statewide map of goal-setting blocks

Deer population goals released

Results of the second year of deer population goal-setting are now available  online . This year focused on portions of southwest and northeast Minnesota. Thank you to those of you who participated in the virtual engagement options this year!

Next year will focus on deer permit areas in the northeast, north-central and southeast portions of the state (noted in green in the map) and will start later this winter. Stay tuned for details of when and how you can provide your input for those areas and check out the  deer populations and goals webpage  for more information.

hunter dressed in blaze orange with ear protection

Webinar: How to get certified in firearms safety

Do you know someone who wants to go hunting this fall? Join a chat with DNR conservation officers officers at noon Wednesday, Aug. 4, to discuss Minnesota hunter safety requirements, including how to get certified in firearms safety.

The webinar is part of the  Minnesota Outdoor Skills and Stewardship Series  that aims to give participants quick, relevant information on upcoming seasons and events, and skills to help enjoy these opportunities. Registration is free.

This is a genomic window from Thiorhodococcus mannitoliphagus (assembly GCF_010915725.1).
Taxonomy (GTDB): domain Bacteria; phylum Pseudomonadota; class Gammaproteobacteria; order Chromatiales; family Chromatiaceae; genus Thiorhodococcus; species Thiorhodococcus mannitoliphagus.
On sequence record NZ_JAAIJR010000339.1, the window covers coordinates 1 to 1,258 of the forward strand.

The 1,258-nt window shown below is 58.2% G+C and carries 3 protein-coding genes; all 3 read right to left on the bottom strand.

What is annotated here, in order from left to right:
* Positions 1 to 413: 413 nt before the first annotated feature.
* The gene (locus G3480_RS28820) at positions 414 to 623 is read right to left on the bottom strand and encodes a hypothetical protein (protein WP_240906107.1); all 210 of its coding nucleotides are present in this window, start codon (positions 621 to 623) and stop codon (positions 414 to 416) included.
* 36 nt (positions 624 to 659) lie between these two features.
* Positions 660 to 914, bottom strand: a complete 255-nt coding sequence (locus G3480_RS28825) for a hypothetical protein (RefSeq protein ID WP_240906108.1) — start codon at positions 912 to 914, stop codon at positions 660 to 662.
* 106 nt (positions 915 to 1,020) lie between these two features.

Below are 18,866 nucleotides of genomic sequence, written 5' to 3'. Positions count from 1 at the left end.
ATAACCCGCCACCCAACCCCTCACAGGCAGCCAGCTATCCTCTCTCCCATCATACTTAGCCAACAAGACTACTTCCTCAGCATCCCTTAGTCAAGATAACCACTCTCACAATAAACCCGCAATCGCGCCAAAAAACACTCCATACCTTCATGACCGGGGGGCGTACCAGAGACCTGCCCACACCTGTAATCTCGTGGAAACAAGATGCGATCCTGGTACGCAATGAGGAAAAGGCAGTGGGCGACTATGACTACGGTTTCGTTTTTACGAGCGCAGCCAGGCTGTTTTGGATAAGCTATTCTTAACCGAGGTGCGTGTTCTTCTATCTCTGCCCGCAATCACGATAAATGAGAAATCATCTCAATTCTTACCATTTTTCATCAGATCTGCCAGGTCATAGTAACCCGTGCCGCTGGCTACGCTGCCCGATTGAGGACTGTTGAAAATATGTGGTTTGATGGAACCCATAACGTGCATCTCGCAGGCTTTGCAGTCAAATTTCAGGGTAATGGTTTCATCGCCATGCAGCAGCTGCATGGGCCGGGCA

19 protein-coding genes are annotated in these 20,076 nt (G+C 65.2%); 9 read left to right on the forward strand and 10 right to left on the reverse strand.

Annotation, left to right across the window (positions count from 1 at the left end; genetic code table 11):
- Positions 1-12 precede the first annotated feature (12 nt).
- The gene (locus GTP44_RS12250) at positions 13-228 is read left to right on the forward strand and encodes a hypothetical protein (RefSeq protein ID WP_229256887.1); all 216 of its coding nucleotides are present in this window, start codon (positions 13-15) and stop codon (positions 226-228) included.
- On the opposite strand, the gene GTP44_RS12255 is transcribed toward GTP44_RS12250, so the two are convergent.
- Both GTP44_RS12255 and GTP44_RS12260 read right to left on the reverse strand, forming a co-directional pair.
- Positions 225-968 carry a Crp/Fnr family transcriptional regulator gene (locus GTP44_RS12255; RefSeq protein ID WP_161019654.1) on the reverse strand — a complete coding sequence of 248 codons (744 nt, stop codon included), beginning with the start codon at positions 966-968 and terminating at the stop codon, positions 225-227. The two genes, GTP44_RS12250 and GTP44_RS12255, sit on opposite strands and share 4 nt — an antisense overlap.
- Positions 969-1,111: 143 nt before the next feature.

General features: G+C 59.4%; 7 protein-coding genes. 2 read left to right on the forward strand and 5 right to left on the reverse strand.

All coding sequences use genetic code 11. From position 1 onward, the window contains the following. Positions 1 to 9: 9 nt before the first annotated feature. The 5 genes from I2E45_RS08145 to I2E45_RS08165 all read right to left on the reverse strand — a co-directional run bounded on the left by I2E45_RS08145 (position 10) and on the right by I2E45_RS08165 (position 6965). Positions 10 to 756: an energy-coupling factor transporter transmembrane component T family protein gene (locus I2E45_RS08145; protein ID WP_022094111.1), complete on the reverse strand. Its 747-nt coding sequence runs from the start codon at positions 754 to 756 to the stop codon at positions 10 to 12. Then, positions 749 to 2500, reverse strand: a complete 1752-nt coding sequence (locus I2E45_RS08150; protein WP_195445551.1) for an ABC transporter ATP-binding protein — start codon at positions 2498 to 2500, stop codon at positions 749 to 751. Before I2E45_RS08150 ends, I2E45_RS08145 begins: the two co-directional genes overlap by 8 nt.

areas where deer feeding and attractant bans are in place

Feeding ban reminder

Feeding and attractant bans are critical in limiting the spread of chronic wasting disease in wild deer. Due to the detection of CWD in Beltrami county, the deer feeding ban is expected to expand to include Beltrami County and neighboring counties this fall.

Currently there are deer feeding or attractant bans in the following counties: Aitkin, Carlton, Cass, Chisago, Crow Wing, Dakota, Dodge, Douglas, Fillmore, Freeborn, Goodhue, Hennepin, Houston, Hubbard, Isanti, Kanabec, Mille Lacs, Morrison, Mower, Olmsted, Pine, Pope, Ramsey, Rice, Scott, Stearns, Steele, Todd, Wabasha, Wadena, Washington and Winona.

Learn more about what you need to do to help our wild deer, and the difference is between feeding and attracting deer, on the  deer feeding ban webpage .

Get complete CWD information

Deer hunters, please regularly check the DNR website at  mndnr.gov/cwd  for the most recent information.

You are receiving this email because you subscribed to Deer Notes on the DNR website. You can  manage your subscriptions here .